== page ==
An essay by Dr. Keith Piantsov, Ph.D., as provided by Heather Frederick
Art by Luke Spooner/Carrion House
I’d been raised not to stare. But surely her dog wouldn’t mind–for science?
For a week, each morning she’d walked him past my table outside the library and made eyes at me. She had cropped hair and wore a sweater and jeans. I happened to like my girls a little more girl-like.
Her dog, however, was eye-catching.
Maybe not everyone would notice, but I was a biological anthropologist and a trained observer. And the fact that she could walk him around campus suggested scientific implications. My career was stalled–damn grants–and I was desperate for inspiration.
To read the rest of this story, check out the Mad Scientist Journal: Summer 2013 collection.
Dr. Keith Piantsov, Ph.D., is an Associate Professor of Biological Anthropology at a large university in Durham, North Carolina. He is best known academically for his extensive research on prosthetic limbs in tropical climates. He enjoys jazz music, wine tastings, and blues dancing.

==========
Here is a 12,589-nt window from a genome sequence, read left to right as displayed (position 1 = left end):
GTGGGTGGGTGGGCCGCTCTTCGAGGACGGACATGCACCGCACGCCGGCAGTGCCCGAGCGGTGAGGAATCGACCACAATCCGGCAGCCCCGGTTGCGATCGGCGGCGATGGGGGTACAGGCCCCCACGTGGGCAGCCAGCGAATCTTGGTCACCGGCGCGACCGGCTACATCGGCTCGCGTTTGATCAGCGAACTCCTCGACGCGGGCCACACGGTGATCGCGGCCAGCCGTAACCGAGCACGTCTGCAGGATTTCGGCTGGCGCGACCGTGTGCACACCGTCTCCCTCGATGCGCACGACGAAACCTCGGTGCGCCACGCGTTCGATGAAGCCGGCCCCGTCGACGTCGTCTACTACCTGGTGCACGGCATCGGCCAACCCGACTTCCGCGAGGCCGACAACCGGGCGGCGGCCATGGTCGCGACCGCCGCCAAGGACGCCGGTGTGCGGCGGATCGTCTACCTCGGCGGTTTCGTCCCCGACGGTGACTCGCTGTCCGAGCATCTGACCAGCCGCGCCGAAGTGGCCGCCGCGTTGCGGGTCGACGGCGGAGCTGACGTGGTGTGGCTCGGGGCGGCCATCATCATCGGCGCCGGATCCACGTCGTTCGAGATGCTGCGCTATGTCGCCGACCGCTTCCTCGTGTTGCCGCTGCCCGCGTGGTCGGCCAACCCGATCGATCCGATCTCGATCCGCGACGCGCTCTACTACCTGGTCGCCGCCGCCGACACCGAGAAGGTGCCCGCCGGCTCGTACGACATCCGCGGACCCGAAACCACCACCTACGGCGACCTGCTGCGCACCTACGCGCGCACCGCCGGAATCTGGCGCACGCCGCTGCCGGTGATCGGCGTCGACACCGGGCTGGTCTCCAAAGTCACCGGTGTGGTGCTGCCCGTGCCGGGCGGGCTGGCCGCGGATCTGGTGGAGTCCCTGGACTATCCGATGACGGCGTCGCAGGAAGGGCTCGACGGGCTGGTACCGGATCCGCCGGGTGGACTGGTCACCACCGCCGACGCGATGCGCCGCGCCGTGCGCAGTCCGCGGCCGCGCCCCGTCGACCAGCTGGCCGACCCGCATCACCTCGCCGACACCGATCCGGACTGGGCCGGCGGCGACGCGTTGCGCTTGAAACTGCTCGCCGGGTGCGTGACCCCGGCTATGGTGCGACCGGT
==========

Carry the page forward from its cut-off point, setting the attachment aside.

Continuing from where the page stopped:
He was last seen in the company of Dr. Emily Raynor, M.D. Ph.D., Professor of Medicine, Professor of Molecular Biology and Genetics, Director of the Center for Inter-Genomics, and her dog. Dr. Raynor was recently awarded a joint National Institutes of Health-World Health Organization grant to further state of the art transplant medicine in developing countries.
Heather J. Frederick is a medical doctor by training and a writer by choice. She writes short speculative fiction and, thus far, has completed one children’s action adventure novel in the little known “fluffy spy kitty” category. She lives in Durham, NC with her husband, two children, and four cats, none of whom are secret agents (that she knows of).
Luke Spooner a.k.a. ‘Carrion House’ currently lives and works in the South of England. Having recently graduated from the University of Portsmouth with a first class degree he is now a full time illustrator for just about any project that piques his interest. Despite regular forays into children’s books and fairy tales his true love lies in anything macabre, melancholy or dark in nature and essence. He believes that the job of putting someone else’s words into a visual form, to accompany and support their text, is a massive responsibility as well as being something he truly treasures. You can visit his web site at www.carrionhouse.comFollow us online: